ES13 has introduced class field declarations, which allow you to define and initialize class fields directly inside the class body or outermost scope of the class. Before this feature, we could declare class properties only in the constructor.

Class field declarations simplify the syntax, allowing for a more concise, organized, and readable code. We can use them to initialize properties with default values or based on calculations outside of the constructor.

Here is an example demonstrating the use of class field declarations:

Before ES13:

class House {
  constructor() {
    this.type = 'apartment';
    this.rooms = 3;

const house = new House();
console.log(house.type); // apartment
console.log(house.rooms); // 3


Class field declarations in ES13:

class House {
  type = 'apartment';
  rooms = 3;

const house = new House();
console.log(house.type); // apartment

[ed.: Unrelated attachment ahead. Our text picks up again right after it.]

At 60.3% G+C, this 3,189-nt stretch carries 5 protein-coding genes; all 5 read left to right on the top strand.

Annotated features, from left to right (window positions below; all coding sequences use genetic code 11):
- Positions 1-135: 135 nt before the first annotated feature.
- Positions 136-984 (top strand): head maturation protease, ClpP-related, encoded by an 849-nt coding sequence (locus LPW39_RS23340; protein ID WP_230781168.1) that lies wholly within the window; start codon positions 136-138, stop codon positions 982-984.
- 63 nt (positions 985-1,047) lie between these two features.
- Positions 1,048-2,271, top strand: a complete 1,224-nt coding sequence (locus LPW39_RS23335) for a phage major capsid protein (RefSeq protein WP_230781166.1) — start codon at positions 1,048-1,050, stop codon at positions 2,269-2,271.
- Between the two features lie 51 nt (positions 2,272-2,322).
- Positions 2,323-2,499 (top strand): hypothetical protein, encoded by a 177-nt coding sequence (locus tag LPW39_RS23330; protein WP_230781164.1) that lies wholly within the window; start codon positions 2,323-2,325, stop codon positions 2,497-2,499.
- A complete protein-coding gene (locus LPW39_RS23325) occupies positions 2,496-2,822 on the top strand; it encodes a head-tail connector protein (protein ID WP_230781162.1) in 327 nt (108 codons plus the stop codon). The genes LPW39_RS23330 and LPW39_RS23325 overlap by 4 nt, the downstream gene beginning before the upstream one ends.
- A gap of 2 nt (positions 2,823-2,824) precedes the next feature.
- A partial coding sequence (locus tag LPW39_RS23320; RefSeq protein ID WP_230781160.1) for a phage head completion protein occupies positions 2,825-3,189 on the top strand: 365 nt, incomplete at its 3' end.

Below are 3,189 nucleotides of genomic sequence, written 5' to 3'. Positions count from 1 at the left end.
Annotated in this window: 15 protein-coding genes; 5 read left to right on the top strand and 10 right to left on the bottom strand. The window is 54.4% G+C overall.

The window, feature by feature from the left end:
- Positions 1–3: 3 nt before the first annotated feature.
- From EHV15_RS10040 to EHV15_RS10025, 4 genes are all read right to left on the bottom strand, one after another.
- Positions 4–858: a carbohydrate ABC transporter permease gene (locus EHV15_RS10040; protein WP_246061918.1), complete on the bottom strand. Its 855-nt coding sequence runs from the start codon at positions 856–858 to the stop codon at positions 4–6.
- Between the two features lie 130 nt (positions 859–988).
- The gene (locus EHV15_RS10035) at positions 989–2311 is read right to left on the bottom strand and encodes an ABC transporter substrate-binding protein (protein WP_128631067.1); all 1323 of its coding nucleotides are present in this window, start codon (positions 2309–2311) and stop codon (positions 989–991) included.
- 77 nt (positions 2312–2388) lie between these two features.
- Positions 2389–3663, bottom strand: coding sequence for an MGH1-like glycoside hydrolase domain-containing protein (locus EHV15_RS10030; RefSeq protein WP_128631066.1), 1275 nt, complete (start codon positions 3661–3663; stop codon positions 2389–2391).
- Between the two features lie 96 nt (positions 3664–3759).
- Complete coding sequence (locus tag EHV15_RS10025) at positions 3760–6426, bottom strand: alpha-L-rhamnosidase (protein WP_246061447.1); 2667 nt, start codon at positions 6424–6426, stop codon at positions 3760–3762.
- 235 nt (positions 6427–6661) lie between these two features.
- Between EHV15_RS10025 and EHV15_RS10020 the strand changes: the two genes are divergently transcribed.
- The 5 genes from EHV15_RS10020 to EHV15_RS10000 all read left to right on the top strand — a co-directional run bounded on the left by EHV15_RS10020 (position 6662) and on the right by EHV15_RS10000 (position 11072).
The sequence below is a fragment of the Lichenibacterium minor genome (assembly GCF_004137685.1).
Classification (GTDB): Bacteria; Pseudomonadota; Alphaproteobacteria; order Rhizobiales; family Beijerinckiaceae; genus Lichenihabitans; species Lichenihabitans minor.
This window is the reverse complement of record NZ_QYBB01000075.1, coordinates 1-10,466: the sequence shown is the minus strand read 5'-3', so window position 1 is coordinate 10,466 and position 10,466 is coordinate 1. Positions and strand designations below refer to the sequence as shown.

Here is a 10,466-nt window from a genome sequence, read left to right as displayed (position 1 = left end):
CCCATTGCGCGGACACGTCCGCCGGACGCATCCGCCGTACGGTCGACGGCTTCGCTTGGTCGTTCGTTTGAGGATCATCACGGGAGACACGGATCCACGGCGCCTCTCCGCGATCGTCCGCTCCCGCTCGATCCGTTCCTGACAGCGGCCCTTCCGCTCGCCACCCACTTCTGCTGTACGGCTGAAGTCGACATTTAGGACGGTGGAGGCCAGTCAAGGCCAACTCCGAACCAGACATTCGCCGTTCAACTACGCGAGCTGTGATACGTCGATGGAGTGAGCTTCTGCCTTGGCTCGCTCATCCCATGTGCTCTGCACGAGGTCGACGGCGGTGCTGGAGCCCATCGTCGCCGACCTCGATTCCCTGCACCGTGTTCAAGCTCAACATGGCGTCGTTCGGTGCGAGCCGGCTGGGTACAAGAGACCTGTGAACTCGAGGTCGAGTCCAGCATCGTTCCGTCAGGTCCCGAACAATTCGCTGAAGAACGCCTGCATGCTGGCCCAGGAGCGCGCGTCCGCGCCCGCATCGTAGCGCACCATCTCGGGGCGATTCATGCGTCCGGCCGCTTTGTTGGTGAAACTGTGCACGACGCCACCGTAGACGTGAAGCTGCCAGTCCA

console.log(house.rooms); // 3


Private Class Fields

Before ES13, we couldn’t declare private fields or members in a class. This means class fields and methods could be accessed globally and modified from outside the class. If developers wanted to mark class fields private, they would prefix it with an underscore (_). However, these fields could still be accessed and modified from outside the class.

With ES13, developers can prefix class fields and methods with a hash (#) and make them private. These fields and methods cannot be accessed from outside the class. In other words, we can only access private fields inside the class where they are declared. Declaring private class fields can be helpful in various scenarios. For example, we can use it to prevent access to sensitive/confidential data or critical functionality within the class and enhance security.

Here is an example code demonstrating the use of private class fields:

class Employee {
  #firstName = 'Mark';
  #lastName = 'Anderson';
  #salary = 50000;

  get fullName() {
    return `${this.#firstName} ${this.#lastName}`;

  get salaryDetails() {
    return `Salary: $${this.#salary}`;

const employee = new Employee();
console.log(employee.fullName); // Mark Anderson
console.log(employee.salaryDetails); // Salary: $50000

// Attempting to access private fields directly will result in an error
// console.log(employee.#firstName); // Error: Private field '#firstName' is not defined